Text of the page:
Notably, super trees in Vietnam are not very valuable in the eyes of Japanese bonsai experts while Japanese bonsais which cost millions of USD in Japan are not valuable to Vietnamese experts.



Why are they worth millions of USD?





According to experts, ornamental trees must meet the following criteria to be worth billions of dong: firstly, the trees must be grown in pots for over a hundred years. Secondly, they must be special species and have unique shape. Thirdly, they must express some message or topic through their postures. Fourthly, the trees must be suitable to the tastes of the buyers.



Such trees are very rare. An ornamental tree of several hundred years old is the “fruit” of several generations of gardeners. Therefore, that tree is not only a tree but a treasure of the gardener, so spiritually, it cannot be assessed a price. It is difficult to buy such a tree, even if one has several billion dong.





For example, an ornamental tree collector was willing to pay 3 billion dong (US$188,000) for a “sanh” tree of 300 years old of the Do family in the northern province of Nam Dinh but this family refused. They said 3 billion dong for a masterpiece of 300 years is too little.



A family in Ninh Hiep, Hanoi also refused to sell an ancient ornamental tree though a collector tried to persuade them a hundred times and he was ready to pay several billion dong because that tree was a spiritual asset of the whole family.



The postures and the species of ornamental trees show the tastes of the tree creators. According to experts, Hanoians are the most refined as far as taste for ornamental trees. Their trees are different from any place in the country and even the outside world.



The people who are interested in lifestyle, morals and dignity may like trees in the postures of “huynh de” (brothers), “phu tu” (father and son), “mau tu” (mother and baby). Those who like philosophy may choose trees with “bat phong” (against wind) posture, which shows men’s strong will. Some may like “quan thu” (gathering) posture because it shows the national unity and profound cultural value of Vietnam.  Those who like folk style often favour sanh, si, de or banian trees and the people who like royal style often choose pine, moon, cinnamon or elm trees.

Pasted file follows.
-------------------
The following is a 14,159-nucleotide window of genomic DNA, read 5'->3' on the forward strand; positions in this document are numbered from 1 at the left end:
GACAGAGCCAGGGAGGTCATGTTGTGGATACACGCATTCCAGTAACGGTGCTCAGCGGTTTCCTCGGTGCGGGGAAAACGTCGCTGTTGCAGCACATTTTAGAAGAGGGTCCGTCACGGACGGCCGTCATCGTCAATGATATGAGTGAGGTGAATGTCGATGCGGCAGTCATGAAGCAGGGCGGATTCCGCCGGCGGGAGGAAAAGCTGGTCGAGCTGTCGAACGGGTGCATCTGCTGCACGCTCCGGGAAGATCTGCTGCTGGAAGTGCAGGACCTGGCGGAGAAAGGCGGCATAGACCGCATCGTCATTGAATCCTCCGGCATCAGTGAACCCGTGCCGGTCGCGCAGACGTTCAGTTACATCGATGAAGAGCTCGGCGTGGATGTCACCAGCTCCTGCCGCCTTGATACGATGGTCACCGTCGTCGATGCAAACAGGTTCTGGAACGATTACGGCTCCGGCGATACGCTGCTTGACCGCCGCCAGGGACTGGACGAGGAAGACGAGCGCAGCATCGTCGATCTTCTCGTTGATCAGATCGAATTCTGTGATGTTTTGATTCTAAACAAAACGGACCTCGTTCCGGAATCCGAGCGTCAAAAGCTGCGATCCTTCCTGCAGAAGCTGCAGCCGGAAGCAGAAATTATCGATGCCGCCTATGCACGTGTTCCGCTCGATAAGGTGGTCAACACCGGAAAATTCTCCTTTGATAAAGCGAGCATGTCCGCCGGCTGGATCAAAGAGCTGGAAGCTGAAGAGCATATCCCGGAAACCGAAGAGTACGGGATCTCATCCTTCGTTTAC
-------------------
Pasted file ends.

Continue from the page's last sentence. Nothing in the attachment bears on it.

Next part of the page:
Experts of ornamental trees can know the characteristics of gardeners or bonsai collectors by seeing their trees. Rich people who collect ornamental trees always pay attention to the spiritual aspect of trees. A man named Dinh Hong Quan paid several billion dong to buy two sanh trees to avoid bad luck. Another named Nguyen Trong Thanh said an ancient fig tree has brought luck to him. Thanh said the previous owners of this tree didn’t see just a fig fruit on the tree for over 100 years but only several years after Thanh bought it, the tree yielded fruit though it is grown in a small plot with little soil.



Thanh said since he had this tree, his business has developed strongly and his family is very happy. Thanh said he would never sell this tree at any cost, otherwise he might lose his luck.



He said once a man devotes his heart to a tree, the tree can understand his mind. Whenever he is happy, the tree looks fresh and beautiful and whenever he is said, the tree will be doleful. There are no scientific grounds for this but all experts of ornamental tree share the feeling with Thanh.



As they love their trees as their flesh and blood, whenever they prune just a branch or a leaf, they have to think very carefully then choose good times for that task.



The value of bonsai trees depends on the taste of collectors and the culture of each nation. The real value of ornamental trees in Vietnam is unclear but rich Vietnamese men are willing to pay billions of dong to buy trees to admire. It is likely that the poor shudder at their hobby!

(Source: VietNamNet/TGDO)
(VFEJ, 31/8/2009)